What is the FICA Limit?

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  • Written By: Ron Davis
  • Edited By: C. Wilborn
  • Last Modified Date: 24 August 2019
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The maximum amount of earned income taxable by the United States government for Social Security is called the FICA limit. The term FICA limit is somewhat misleading because it includes Medicare tax, which is applied to all earned income, without limit. The FICA limit also determines the maximum amount of Social Security benefit the retiree will receive in his first year of retirement. Subsequent years may see an increase in benefits because Social Security benefits are indexed to inflation.

FICA, an acronym for Federal Insurance Contributions Act, is rooted in the Social Security Act signed by Franklin Roosevelt on 14 August 1935. The original intent of the legislation was to supplement any savings or pension that the elderly poor might have, and to provide some money for the elderly indigent. The social norm had been to save money for retirement and for a "rainy day," but the Great Depression brought 25% unemployment and bank failures that destroyed the savings of most working Americans.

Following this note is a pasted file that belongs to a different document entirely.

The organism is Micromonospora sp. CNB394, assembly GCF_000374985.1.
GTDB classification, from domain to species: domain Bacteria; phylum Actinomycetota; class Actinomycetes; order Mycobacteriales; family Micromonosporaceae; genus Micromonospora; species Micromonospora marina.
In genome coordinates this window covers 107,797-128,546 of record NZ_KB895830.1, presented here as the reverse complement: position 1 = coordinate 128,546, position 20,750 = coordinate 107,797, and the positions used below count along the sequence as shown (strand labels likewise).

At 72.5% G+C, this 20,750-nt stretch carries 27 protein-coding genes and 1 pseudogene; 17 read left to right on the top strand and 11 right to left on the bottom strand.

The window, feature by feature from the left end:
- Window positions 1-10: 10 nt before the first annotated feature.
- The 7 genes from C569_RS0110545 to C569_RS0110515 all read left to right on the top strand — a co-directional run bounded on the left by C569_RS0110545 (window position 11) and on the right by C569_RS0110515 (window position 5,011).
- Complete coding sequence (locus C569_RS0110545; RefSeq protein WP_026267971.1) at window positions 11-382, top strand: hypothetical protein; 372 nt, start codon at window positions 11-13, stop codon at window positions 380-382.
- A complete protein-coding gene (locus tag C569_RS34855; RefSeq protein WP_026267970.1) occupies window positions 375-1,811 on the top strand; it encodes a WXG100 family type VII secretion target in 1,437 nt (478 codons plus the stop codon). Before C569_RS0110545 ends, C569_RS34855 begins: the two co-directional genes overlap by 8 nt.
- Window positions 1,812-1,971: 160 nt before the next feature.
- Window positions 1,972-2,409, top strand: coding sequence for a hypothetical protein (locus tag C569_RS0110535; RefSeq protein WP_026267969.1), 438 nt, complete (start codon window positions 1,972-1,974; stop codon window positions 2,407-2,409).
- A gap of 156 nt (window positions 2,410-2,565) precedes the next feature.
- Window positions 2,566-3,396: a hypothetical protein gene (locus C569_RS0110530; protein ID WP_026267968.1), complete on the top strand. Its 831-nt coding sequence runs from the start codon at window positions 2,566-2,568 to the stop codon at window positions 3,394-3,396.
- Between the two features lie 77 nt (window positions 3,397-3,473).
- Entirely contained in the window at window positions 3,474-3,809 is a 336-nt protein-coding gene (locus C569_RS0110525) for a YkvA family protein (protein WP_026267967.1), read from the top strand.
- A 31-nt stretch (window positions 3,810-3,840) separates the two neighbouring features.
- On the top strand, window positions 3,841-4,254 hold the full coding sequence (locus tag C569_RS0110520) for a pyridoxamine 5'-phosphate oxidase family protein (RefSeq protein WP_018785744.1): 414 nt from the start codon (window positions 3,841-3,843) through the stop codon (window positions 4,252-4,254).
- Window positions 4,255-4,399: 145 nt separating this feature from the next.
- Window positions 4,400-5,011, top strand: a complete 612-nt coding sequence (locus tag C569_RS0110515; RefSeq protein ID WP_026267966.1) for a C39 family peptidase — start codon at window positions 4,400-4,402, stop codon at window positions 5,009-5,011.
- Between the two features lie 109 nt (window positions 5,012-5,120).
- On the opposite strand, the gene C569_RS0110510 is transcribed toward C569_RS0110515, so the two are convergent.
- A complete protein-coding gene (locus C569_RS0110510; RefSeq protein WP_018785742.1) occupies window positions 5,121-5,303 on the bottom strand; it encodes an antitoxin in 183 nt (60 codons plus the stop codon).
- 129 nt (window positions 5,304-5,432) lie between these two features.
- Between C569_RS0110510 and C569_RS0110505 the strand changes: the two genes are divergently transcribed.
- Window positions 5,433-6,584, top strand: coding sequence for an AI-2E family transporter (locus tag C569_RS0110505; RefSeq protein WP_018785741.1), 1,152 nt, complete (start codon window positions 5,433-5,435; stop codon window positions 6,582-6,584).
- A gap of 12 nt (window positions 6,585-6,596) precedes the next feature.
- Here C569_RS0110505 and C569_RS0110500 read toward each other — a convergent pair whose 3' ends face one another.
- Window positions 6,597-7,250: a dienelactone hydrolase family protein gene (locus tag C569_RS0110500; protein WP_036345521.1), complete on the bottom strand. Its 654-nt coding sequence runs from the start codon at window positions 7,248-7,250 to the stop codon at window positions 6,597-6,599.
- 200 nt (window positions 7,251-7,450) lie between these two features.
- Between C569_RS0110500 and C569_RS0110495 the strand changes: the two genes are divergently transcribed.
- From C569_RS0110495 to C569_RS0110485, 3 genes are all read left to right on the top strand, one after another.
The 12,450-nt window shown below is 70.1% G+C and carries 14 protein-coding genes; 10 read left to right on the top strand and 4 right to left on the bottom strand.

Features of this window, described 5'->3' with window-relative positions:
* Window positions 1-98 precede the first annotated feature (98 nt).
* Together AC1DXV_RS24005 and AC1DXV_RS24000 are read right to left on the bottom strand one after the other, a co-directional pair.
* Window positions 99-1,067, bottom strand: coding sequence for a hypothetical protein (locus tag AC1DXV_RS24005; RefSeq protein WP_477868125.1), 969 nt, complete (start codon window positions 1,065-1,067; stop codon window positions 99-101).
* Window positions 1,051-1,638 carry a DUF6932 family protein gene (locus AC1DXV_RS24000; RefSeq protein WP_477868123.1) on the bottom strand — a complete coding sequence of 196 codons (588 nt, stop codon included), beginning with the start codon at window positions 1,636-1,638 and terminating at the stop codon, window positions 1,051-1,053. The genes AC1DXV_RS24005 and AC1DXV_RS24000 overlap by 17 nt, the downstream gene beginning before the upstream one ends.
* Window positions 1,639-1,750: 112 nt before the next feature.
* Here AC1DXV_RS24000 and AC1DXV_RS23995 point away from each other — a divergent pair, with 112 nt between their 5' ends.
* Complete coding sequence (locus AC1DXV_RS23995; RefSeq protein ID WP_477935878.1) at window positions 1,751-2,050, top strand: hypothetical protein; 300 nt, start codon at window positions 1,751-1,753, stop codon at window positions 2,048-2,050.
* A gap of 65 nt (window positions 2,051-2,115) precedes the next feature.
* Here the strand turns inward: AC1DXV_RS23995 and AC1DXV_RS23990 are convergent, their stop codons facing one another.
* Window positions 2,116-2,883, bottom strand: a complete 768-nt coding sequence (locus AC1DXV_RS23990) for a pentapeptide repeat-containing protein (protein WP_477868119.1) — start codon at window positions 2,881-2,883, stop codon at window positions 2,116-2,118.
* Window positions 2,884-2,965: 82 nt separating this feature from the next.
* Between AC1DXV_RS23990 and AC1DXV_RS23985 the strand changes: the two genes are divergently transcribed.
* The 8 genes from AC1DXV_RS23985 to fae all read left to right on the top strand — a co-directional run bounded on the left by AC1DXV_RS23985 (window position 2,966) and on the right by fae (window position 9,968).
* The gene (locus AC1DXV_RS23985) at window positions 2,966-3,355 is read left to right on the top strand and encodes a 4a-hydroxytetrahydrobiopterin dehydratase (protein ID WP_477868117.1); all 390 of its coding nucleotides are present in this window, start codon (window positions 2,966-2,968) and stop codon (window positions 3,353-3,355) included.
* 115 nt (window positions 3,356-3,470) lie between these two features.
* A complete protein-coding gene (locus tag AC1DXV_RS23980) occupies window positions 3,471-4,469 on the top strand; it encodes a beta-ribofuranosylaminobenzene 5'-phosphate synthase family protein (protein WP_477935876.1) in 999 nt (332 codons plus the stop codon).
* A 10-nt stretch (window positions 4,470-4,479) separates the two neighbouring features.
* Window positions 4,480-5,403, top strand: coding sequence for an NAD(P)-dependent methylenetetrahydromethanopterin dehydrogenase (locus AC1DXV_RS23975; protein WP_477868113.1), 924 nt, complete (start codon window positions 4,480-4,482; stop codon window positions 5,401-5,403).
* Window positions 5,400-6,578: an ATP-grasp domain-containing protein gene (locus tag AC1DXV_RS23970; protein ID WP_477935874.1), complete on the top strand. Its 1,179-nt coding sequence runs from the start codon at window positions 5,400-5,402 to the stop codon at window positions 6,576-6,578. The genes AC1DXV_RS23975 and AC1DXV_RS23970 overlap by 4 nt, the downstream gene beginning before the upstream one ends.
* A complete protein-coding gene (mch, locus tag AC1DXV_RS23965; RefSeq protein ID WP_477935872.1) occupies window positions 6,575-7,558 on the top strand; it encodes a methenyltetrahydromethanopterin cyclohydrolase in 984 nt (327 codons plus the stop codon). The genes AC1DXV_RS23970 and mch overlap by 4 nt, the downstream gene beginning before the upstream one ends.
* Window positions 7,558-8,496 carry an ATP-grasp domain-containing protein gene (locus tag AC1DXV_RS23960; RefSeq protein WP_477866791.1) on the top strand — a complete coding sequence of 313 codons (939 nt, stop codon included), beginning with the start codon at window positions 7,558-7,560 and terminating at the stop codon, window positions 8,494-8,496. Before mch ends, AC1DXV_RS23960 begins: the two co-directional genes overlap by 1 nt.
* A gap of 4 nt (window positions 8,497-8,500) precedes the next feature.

The second component of FICA, Medicare, was signed into law by Lyndon Johnson on 30 July 1965. The costs of medical care and prescription drugs were exceeding the total Social Security benefit for many retired people. As part of his War on Poverty, President Johnson created and Congress passed this act. In 1972, under President Richard Nixon, cost of living adjustments were added to Social Security to deal with the erosion of purchasing power caused by inflation over time.


Originally, the Social Security maximum taxable amount was set by Congress. In the second half of the 20th century, inflation created by World War II and the Korean War caused Congress to revise the limits with ever increasing frequency. In 1977, Congress revised the Social Security Act to provide an indexing mechanism to the FICA limit. That limit is now determined by the national average wage index as maintained by the National Bureau of Labor Statistics.

The legislative history of why there is a FICA limit is murky at best. Some have claimed that the reason for a limit is to avoid large benefit payments to the wealthy who do not need it. The 16th Amendment permits the taxation of income without constraints on how that tax money is spent. Therefore, Social Security benefits can be capped even though Social Security taxation is not limited. A FICA limit benefits high income earners.


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